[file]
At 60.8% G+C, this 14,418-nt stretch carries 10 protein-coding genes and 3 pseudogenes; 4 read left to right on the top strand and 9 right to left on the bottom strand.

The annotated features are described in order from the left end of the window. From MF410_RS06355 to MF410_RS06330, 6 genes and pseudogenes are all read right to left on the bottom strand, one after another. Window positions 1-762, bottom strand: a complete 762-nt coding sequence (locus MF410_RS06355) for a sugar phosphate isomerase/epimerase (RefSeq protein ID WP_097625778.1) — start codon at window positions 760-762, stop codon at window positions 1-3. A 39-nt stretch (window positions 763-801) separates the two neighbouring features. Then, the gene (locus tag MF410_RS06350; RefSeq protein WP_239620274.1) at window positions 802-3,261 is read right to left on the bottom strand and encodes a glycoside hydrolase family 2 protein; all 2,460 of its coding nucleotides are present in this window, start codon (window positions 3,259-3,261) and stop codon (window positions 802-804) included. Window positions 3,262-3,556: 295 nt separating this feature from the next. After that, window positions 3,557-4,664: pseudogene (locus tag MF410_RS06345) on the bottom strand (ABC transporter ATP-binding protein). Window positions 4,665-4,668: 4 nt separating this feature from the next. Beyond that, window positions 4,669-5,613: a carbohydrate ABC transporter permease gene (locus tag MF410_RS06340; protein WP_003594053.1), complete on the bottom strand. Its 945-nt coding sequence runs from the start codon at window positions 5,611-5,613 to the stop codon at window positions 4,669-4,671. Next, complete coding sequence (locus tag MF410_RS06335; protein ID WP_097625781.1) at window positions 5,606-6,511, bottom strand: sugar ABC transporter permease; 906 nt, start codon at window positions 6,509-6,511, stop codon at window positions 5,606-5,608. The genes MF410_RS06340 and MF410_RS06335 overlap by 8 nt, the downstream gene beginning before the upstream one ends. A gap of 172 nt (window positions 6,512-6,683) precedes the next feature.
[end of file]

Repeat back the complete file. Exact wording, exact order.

At 60.8% G+C, this 14,418-nt stretch carries 10 protein-coding genes and 3 pseudogenes; 4 read left to right on the top strand and 9 right to left on the bottom strand.

The annotated features are described in order from the left end of the window. From MF410_RS06355 to MF410_RS06330, 6 genes and pseudogenes are all read right to left on the bottom strand, one after another. Window positions 1-762, bottom strand: a complete 762-nt coding sequence (locus MF410_RS06355) for a sugar phosphate isomerase/epimerase (RefSeq protein ID WP_097625778.1) — start codon at window positions 760-762, stop codon at window positions 1-3. A 39-nt stretch (window positions 763-801) separates the two neighbouring features. Then, the gene (locus tag MF410_RS06350; RefSeq protein WP_239620274.1) at window positions 802-3,261 is read right to left on the bottom strand and encodes a glycoside hydrolase family 2 protein; all 2,460 of its coding nucleotides are present in this window, start codon (window positions 3,259-3,261) and stop codon (window positions 802-804) included. Window positions 3,262-3,556: 295 nt separating this feature from the next. After that, window positions 3,557-4,664: pseudogene (locus tag MF410_RS06345) on the bottom strand (ABC transporter ATP-binding protein). Window positions 4,665-4,668: 4 nt separating this feature from the next. Beyond that, window positions 4,669-5,613: a carbohydrate ABC transporter permease gene (locus tag MF410_RS06340; protein WP_003594053.1), complete on the bottom strand. Its 945-nt coding sequence runs from the start codon at window positions 5,611-5,613 to the stop codon at window positions 4,669-4,671. Next, complete coding sequence (locus tag MF410_RS06335; protein ID WP_097625781.1) at window positions 5,606-6,511, bottom strand: sugar ABC transporter permease; 906 nt, start codon at window positions 6,509-6,511, stop codon at window positions 5,606-5,608. The genes MF410_RS06340 and MF410_RS06335 overlap by 8 nt, the downstream gene beginning before the upstream one ends. A gap of 172 nt (window positions 6,512-6,683) precedes the next feature.